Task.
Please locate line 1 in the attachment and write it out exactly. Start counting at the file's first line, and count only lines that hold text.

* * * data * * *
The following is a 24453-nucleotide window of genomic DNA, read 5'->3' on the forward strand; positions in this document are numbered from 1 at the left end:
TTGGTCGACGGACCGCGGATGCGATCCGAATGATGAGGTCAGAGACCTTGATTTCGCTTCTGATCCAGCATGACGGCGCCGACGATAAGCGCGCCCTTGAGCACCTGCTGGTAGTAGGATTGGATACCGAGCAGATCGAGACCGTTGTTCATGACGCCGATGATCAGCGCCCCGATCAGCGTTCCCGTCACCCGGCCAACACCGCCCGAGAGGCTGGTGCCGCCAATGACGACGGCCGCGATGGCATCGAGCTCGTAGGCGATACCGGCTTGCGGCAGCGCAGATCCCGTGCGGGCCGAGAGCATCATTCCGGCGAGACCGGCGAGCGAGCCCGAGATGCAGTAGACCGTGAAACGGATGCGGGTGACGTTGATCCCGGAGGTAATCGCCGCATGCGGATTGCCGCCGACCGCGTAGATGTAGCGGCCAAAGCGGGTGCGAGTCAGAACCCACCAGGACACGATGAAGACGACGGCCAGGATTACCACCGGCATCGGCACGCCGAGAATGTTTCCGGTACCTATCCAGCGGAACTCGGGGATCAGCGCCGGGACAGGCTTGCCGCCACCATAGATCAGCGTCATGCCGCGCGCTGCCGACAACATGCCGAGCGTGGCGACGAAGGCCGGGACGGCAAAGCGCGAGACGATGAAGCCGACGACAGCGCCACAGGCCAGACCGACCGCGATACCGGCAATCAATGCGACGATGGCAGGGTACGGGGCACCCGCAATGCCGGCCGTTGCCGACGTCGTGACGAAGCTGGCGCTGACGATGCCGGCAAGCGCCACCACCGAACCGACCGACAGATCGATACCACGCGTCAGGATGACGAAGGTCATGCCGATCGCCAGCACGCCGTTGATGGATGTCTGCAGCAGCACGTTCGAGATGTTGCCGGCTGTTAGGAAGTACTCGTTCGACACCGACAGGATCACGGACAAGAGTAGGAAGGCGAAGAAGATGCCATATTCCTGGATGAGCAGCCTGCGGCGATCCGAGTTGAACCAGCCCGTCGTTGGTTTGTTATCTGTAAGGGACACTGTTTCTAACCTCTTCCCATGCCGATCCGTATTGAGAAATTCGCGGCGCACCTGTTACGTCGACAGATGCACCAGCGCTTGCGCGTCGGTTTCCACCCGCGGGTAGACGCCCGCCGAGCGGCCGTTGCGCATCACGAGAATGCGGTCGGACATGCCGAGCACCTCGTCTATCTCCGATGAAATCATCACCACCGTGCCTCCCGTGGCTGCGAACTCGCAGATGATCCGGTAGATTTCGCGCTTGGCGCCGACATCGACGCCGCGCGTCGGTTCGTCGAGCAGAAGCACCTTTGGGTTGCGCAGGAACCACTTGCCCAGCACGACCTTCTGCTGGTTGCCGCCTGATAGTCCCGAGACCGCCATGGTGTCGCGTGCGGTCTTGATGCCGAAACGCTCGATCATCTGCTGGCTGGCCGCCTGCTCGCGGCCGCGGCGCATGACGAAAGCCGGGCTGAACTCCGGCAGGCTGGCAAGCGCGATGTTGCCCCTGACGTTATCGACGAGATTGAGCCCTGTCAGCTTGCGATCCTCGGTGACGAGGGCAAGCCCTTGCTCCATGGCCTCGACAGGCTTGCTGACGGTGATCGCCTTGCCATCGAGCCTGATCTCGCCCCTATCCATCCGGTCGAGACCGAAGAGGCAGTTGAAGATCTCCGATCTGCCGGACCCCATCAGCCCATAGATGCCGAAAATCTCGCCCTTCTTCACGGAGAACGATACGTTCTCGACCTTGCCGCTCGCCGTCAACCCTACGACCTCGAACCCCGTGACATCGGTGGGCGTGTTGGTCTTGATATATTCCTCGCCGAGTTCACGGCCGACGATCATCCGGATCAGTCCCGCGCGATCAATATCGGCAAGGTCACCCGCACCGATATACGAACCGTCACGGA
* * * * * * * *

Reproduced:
The following is a 24453-nucleotide window of genomic DNA, read 5'->3' on the forward strand; positions in this document are numbered from 1 at the left end: